As a teacher I tend to take spreadsheet generated targets with a pinch of salt and go off the students I have in front of me. As long as they are making progress and I can genuinely end the day saying I've done what's right by them then the target grade doesn't matter.

It sounds like some of your DC's teachers have a similar approach.

OnTheBenchOfDoom Sun 15-Nov-20 17:04:08

I would be politely asking if individual teachers can give unofficial predictions though, to help with planning her future choices!

Completely agree with this statement and that learning isn't as linear as SATs project. If individual teachers are willing to give her a working grade then you at least know where to go from there. A lot can be achieved with guidance from teachers on where and how to improve. I don't know when your usual parents' evenings are for year 11, we had one set in November and another in February (after both sets of mocks). This is where teachers could tell you their thoughts. If this is not going ahead then get your DD to ask each teacher.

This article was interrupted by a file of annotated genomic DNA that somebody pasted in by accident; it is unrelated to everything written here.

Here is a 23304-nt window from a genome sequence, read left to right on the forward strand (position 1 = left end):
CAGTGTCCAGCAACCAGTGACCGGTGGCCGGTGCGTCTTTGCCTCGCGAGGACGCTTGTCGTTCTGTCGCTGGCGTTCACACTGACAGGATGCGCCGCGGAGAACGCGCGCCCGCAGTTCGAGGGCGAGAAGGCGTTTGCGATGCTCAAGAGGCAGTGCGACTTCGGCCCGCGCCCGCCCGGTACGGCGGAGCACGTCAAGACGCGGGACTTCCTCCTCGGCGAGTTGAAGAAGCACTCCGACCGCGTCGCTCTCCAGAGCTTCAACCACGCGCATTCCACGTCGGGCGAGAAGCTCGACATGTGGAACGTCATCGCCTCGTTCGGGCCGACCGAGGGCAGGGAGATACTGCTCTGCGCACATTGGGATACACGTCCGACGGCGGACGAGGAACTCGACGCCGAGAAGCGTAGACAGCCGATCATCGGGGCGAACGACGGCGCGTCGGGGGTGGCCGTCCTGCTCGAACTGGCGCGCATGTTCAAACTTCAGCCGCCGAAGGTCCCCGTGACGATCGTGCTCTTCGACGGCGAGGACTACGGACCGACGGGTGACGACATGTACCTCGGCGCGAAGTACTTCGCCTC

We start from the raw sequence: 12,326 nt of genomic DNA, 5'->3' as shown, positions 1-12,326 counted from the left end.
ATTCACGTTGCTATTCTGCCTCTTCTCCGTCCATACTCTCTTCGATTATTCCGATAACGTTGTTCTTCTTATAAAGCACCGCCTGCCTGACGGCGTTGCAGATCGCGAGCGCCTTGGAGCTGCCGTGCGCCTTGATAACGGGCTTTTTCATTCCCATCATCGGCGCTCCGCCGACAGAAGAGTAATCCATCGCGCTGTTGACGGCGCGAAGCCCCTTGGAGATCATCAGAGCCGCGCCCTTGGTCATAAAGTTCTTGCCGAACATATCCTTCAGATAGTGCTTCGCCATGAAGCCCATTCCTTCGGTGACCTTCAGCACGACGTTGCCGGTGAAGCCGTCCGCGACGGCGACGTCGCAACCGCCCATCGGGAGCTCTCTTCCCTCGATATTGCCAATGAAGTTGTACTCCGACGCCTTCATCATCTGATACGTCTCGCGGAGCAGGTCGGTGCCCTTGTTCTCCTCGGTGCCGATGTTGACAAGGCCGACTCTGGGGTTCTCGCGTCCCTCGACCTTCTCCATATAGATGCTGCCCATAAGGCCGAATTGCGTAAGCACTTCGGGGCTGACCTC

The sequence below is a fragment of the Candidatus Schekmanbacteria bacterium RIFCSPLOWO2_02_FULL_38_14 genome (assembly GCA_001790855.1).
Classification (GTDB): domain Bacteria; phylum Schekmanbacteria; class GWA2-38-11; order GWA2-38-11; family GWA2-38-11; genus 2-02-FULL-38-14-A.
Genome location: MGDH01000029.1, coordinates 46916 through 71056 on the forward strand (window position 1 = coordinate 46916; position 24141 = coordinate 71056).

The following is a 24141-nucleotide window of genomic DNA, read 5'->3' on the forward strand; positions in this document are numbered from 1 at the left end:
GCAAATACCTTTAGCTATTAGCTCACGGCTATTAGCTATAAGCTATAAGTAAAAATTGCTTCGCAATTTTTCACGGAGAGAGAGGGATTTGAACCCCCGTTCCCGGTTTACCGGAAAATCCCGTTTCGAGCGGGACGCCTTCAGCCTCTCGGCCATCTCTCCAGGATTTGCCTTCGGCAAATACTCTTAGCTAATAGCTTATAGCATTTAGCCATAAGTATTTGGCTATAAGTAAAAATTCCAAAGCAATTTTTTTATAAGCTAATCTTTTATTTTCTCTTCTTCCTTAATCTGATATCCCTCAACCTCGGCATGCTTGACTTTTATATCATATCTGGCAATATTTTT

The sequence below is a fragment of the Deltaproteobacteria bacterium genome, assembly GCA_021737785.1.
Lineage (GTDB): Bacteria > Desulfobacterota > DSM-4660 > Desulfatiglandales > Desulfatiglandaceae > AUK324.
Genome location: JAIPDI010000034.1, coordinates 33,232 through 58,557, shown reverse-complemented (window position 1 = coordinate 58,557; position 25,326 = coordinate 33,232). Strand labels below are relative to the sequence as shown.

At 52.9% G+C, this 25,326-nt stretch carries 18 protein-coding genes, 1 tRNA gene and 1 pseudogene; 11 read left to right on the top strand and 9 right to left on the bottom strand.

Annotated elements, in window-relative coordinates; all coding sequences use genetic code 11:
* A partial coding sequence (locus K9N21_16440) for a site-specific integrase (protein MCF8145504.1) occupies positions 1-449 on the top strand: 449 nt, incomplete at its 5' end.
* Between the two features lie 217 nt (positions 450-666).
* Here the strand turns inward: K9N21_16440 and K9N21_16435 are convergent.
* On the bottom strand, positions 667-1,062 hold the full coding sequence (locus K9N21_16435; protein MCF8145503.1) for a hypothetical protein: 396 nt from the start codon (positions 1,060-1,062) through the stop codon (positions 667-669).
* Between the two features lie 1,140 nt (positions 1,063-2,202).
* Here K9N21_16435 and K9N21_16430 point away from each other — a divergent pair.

I will confess that I do not know how much of an impact your DD's dyslexia will have on her ability to perform well in exams. Ds doesn't have any learning difficulties and went into GCSEs with a very can do attitude and put time into extra study, mainly YouTube with the speed increased to get through more content grin so he beat his SATs targets and did incredibly well. Because he refused to be defined by their predictions.

If you need specific advice on how to revise and what to revise ask on here. Also which exam board it is.